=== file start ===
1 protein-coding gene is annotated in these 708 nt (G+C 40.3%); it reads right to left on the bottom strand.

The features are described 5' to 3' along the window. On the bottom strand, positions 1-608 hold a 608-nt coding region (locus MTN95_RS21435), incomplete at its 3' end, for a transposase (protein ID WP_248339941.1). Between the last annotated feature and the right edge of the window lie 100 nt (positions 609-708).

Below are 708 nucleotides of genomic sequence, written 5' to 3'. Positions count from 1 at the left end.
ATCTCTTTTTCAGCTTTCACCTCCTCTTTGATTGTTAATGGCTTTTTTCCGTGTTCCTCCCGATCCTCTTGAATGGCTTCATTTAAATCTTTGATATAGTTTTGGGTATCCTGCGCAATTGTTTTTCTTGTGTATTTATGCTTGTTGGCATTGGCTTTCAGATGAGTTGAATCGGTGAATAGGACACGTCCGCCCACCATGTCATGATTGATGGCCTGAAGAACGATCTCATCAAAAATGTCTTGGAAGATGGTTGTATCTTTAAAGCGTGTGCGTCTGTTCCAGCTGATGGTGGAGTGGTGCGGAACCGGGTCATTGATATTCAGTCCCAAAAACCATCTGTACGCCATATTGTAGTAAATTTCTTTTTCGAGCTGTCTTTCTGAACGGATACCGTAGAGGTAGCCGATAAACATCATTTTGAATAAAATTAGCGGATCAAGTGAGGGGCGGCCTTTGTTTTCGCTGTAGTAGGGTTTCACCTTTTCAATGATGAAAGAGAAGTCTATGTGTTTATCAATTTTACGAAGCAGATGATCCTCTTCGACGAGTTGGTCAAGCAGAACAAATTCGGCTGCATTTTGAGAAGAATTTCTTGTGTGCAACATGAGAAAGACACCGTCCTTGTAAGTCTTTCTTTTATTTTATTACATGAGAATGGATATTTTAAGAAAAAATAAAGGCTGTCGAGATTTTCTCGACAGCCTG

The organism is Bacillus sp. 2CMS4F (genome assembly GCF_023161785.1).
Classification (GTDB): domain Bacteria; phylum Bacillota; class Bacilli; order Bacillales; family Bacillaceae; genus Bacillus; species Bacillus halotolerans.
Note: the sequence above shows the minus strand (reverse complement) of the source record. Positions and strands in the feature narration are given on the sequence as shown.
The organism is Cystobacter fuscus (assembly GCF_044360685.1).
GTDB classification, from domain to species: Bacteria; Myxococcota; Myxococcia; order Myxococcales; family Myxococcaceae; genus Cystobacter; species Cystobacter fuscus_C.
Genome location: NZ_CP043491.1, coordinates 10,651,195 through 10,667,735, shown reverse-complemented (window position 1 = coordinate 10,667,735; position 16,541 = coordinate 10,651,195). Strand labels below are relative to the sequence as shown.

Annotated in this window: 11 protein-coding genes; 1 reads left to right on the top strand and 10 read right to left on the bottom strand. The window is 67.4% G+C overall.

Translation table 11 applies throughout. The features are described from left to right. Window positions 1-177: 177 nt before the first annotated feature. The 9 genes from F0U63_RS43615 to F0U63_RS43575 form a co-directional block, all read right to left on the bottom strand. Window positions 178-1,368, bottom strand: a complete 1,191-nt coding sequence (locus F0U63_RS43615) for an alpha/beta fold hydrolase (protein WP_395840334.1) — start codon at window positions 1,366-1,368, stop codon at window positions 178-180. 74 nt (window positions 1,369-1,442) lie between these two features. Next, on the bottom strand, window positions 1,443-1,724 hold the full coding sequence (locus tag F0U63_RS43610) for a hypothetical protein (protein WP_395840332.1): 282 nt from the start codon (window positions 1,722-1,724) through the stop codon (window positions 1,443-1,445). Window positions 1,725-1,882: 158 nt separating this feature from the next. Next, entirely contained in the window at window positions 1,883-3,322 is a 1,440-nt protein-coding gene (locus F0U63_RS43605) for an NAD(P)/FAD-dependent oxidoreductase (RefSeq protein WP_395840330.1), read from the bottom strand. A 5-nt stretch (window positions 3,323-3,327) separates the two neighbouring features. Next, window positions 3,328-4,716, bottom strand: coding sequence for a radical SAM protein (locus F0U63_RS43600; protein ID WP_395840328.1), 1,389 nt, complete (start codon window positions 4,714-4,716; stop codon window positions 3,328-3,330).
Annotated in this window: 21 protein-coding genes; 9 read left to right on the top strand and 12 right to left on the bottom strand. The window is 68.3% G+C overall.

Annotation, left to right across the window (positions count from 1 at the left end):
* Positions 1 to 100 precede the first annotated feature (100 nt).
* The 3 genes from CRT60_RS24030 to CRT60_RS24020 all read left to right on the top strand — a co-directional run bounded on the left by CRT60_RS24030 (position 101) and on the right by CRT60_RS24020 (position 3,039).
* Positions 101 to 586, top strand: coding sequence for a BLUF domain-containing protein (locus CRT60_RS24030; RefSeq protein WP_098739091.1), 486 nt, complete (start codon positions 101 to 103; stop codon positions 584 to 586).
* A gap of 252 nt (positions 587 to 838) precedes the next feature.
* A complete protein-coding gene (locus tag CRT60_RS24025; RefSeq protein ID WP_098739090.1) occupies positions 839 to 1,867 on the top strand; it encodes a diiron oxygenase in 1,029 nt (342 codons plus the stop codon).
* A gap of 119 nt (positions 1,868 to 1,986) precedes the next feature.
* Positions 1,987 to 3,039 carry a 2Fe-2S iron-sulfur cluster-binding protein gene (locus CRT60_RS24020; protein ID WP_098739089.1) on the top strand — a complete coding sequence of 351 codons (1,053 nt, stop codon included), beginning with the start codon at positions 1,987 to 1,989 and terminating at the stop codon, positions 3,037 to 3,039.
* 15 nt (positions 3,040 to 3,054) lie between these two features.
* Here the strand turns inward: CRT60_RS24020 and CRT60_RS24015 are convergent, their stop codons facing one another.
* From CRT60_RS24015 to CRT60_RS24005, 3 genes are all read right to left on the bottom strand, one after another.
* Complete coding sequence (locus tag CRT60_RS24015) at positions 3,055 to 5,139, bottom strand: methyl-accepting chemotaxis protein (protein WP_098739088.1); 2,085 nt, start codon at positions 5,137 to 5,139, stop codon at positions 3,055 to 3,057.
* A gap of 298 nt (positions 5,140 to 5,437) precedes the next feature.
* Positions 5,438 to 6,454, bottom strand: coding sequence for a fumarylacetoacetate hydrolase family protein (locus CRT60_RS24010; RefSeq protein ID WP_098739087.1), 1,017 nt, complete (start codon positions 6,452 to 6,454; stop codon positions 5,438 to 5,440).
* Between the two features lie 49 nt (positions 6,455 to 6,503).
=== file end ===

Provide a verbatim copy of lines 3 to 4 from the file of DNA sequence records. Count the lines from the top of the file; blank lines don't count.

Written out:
Below are 708 nucleotides of genomic sequence, written 5' to 3'. Positions count from 1 at the left end.
ATCTCTTTTTCAGCTTTCACCTCCTCTTTGATTGTTAATGGCTTTTTTCCGTGTTCCTCCCGATCCTCTTGAATGGCTTCATTTAAATCTTTGATATAGTTTTGGGTATCCTGCGCAATTGTTTTTCTTGTGTATTTATGCTTGTTGGCATTGGCTTTCAGATGAGTTGAATCGGTGAATAGGACACGTCCGCCCACCATGTCATGATTGATGGCCTGAAGAACGATCTCATCAAAAATGTCTTGGAAGATGGTTGTATCTTTAAAGCGTGTGCGTCTGTTCCAGCTGATGGTGGAGTGGTGCGGAACCGGGTCATTGATATTCAGTCCCAAAAACCATCTGTACGCCATATTGTAGTAAATTTCTTTTTCGAGCTGTCTTTCTGAACGGATACCGTAGAGGTAGCCGATAAACATCATTTTGAATAAAATTAGCGGATCAAGTGAGGGGCGGCCTTTGTTTTCGCTGTAGTAGGGTTTCACCTTTTCAATGATGAAAGAGAAGTCTATGTGTTTATCAATTTTACGAAGCAGATGATCCTCTTCGACGAGTTGGTCAAGCAGAACAAATTCGGCTGCATTTTGAGAAGAATTTCTTGTGTGCAACATGAGAAAGACACCGTCCTTGTAAGTCTTTCTTTTATTTTATTACATGAGAATGGATATTTTAAGAAAAAATAAAGGCTGTCGAGATTTTCTCGACAGCCTG